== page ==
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Why RIC is Ranked One of Best Schools in Nation for Vets

Clockwise from right, Monica Darcy, associate professor of counseling and faculty liaison for RIC's Veterans Resource Center; Micaela Black, VetSuccess coordinator; Neal Yeatman, former Marine gunnery sergeant and elementary education major; and Joe Towner, former Navy chief and elementary education major.

Clockwise from right, Monica Darcy, associate professor of counseling and faculty liaison for RIC's Veterans Resource Center; Micaela Black, VetSuccess coordinator; Neal Yeatman, former Marine gunnery sergeant and elementary education major; and Joe Towner, former Navy chief and elementary education major.

 

Since 2009, RIC has experienced an almost 60 percent increase in Veteran enrollment, which the college credits to its Veterans Resource Center (VRC).

Only a year after the post-9/11 G.I. Bill was approved, allowing more military Veterans greater access to enhanced educational benefits, the VRC was formed by Monica Darcy, associate professor of counseling and the center’s faculty liaison.

The center also employs three Veteran work-study students/advisors: Joe Towner, a former Navy chief and elementary education major; Neal Yeatman, a former Marine gunnery sergeant and elementary education major; and Tyler Smith, a former Marine and health administration major; their salaries are funded by the Veterans Administration (VA).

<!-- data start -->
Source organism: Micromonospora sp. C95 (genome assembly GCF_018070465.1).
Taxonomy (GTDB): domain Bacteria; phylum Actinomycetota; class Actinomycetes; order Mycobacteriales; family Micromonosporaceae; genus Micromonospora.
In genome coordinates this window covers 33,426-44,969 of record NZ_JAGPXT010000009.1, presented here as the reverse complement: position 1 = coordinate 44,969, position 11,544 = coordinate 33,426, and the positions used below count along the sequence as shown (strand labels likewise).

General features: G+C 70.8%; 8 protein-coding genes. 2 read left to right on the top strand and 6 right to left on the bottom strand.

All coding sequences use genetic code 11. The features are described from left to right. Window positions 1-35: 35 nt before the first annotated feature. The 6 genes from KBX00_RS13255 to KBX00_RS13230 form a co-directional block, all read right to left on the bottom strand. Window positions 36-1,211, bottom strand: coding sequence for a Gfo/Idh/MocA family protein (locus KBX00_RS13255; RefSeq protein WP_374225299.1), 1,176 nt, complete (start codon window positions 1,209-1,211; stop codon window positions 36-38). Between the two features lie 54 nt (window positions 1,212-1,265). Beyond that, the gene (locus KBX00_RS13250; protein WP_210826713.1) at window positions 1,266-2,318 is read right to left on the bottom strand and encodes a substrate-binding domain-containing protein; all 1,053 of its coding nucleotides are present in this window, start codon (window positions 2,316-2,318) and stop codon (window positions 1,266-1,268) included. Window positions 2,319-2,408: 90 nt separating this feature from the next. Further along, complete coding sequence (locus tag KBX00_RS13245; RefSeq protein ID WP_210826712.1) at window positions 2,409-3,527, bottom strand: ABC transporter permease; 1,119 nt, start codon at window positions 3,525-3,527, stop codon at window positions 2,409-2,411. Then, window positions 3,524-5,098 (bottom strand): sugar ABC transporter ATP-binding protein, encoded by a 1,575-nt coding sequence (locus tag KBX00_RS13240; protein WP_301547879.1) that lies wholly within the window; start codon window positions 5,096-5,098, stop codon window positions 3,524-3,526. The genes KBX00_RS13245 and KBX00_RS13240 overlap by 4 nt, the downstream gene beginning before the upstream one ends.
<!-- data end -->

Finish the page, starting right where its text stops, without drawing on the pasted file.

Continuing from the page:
According to Yeatman, “The problem for Vets coming out of the service is not that there aren’t enough benefits out there but that they don’t know what those benefits are.”

Towner agrees. “You have a lot of people coming out of the military who don’t know the first step in obtaining their educational benefits.”

That is what the VRC is designed to do – act as an informational hub. “When Vets come to the VRC, we find the answers for them and point them in the right direction,“ Towner said. ”We show them the benefits they’re entitled to and any other options available.”

RIC’s Veteran population includes service members who are using a federally funded VA educational benefit; Rhode Island Guard and Reserve members using state-funded tuition waivers; Veterans with disabilities of 10 percent or greater using state-funded tuition waivers; as well as Veterans who don’t self-identify and who don’t make use of any educational benefits.

While information dissemination is a key function of the center, assisting Vets in enrolling at RIC and ensuring that they are successful once they are here is another, said Darcy.

Support programs include the Student Veterans Organization (SVO), formed in 2009, with membership open to anyone interested in supporting servicemen and women; VetSuccess on Campus, a pilot program established in 2010, funded by the VA and led by VA counselor Micaela Black, who assists with career, academic and readjustment issues, and resolves any problems that could potentially interfere with a Veteran’s educational program. If needed, Black provides referrals for health services through VA medical centers and community-based outpatient clinics.

Important campus partners to the success of the VRC are Cindy Salzillo, VA certifying official, as well as the Office of Academic Support and Information Services. New partners with RIC this year include the Learning for Life Program and the AmeriCorps Vet Mentorship program.

“I think the reason why we are so successful is because we have a network of resources that we can constantly draw on to help Vets,” said Smith.

Out of 10,000 other colleges, universities and trade schools in the country, RIC was recognized by Victory Media – for the second year in a row – as one of the top 20 percent most Military Friendly Schools.